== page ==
marconi messiahHe was going on about other things, Commies, getting loud, angry, until the cook waved a big metal spatula at him and told him to turn it down. I was looking at my hands trying to be invisible, hat pulled down over my ears, dark glasses no matter that they looked like beach wear. A problem had developed. Because of Sid’s frap between the eyes, the bruise around both of them had turned the color of a ripe eggplant. I didn’t think my nose was broken but it was still throbbing the next morning.

After the crime scene had closed down, after they led Linkov away in bracelets to the paddy wagon, his white hair in unruly spikes and his pointed beard and swirling moustache held up defiantly beneath blazing eyes, after watching Hogan in a huddle of high priced suits with Nekker and his G-men while the body from Alice’s studio was carted out to the coroner’s van, after the crowd had drifted off in clots of twos and threes and only a few of the neighbors were still giving Alice their sympathies, after that I stepped from the shadows from where I had been watching. Rebecca had managed to get closer to Alice and finally led her away, down to her studio. I followed close behind.

It wouldn’t have taken much to upset the clutter of Alice’s tiny space. The chalk outline on the floral carpet only partially contained the spread of a dark burgundy stain. The sergeant had given her the name of someone who could clean it up for her.

“Why am I struck by the total modernity of that composition?” she asked, a cigaretted hand flailing at the floor and giving that silly grin that precedes an immediate collapse.

I caught her before she hit the floor. Rebecca helped me stretch her out and then prop her feet up. I got a pillow from the bed for her head.

As I crossed the room taking in the disarray, I saw that Ted’s portrait was slightly askew, the gleam in his eyes gone. And I thought of Linkov. The peeper. I bet I could find a hole on the other side of that wall where he was accustomed to watching Alice’s sexy dance in front of the portrait of her deceased lover. If it hadn’t been for Linkov’s voyeurism no telling what harm might have come to Alice. He was the real hero.

She came to as Rebecca was patting her cheeks, eyes blinking and looking around and moaning, “I can’t stay here.”

Up in Lee’s loft, Alice sat on a small rickety chair holding the cup in both hands, sipping strong coffee, shivering still wrapped in the blanket, dragging the smoke out of a cigarette, and looking up at the skylight as the first of early morning brightened the flat pane. “What in the hell happened?”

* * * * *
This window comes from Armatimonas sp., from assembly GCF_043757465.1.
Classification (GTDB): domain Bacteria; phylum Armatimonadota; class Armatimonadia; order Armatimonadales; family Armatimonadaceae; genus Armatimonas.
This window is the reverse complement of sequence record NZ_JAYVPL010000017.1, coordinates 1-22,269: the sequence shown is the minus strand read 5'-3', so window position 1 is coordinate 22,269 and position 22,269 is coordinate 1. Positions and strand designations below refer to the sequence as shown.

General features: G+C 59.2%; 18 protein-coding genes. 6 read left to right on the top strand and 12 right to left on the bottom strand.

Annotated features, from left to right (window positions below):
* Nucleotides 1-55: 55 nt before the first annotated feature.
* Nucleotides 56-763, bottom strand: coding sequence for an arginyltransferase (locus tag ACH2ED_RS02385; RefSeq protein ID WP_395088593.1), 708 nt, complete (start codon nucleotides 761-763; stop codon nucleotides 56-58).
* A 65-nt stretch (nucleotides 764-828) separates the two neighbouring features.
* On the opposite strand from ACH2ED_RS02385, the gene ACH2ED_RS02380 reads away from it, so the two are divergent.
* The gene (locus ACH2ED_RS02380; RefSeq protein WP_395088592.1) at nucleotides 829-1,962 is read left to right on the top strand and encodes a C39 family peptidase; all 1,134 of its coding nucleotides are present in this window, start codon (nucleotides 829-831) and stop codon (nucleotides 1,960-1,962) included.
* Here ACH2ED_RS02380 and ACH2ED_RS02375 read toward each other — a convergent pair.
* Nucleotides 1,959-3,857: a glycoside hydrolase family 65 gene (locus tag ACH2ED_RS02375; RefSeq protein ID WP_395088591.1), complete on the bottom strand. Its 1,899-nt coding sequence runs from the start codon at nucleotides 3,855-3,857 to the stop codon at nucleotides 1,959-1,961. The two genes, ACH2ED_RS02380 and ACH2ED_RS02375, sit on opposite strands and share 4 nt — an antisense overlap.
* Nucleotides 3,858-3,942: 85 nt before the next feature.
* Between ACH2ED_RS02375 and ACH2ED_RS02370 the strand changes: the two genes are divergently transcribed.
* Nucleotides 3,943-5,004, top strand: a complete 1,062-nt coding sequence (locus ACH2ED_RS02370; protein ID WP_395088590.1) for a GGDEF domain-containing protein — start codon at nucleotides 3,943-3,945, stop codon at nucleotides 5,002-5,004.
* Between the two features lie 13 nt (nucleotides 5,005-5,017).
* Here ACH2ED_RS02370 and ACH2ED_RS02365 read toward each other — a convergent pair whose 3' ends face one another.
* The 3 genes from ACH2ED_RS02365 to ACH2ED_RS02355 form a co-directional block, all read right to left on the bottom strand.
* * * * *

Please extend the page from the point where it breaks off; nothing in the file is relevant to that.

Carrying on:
I had to tell her about how a swim in the East River led to the possession of a valuable piece of information that could garner a small fortune in diamonds and how Rebecca had rescued me from the double crossing diamond dealers in the face of a gun battle between them and unknown assailants whose description resembled the men that attacked her in her studio, and helped me escape to her father’s Used Clothes shop where she revealed that in fact she had absconded with the diamonds and then the G-Men showed up because as it turns out her father is a bombmaker followed by the escape through the coal chute where the diamonds dropped from Rebecca’s pocket and later that night when the attempt to retrieve the diamonds from the coal bin failed I went to the cocktail lounge to collect the postal slip stolen from Della’s mailbox and ran into a gang from the funny paper who kidnapped me so Rebecca got away but only to come upon the body in her studio and that maybe her and Rebecca going to get the traveling bag from my office wasn’t such a good idea and hadn’t fooled anybody because they had been followed.

Alice looked at me blankly for a moment and then down at her cup. “What did you put in this?”

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The counterman came by and reheated my joe. He jerked his paper hatted head in the direction of the loudmouth. “”Don’t mind him. He shouldn’t read the newspaper. Gets him riled up.”

I nodded and took a sip from the cup. “Thanks. I don’t pay him no mind.”

He indicated my eyewear with his chin. “A little trouble with the missus. You’re showing purple around the edges of your fancy glasses.”

“Naw, ran into a light pole last night.”

“Howdya do that?”

“I was walking in the pitch dark and was afraid I might tumble over something and hurt myself so I went toward the streetlight, tripped over the curb, and felling into the pole. Caught me right between the eyes.”

“At least the light was better.”

I laughed for what it was worth. And he walked away and came back with a box from under the cash register. It contained a collection of lost eyewear. “Might find something better than what you borrowed from the little lady.”

That had been Alice’s suggestion earlier before Rebecca and I left the loft. “Take Lee’s sunglasses, she never wears them. You don’t want to walk around looking like a ghoul from the Saturday matinee. Somebody’ll notice you.”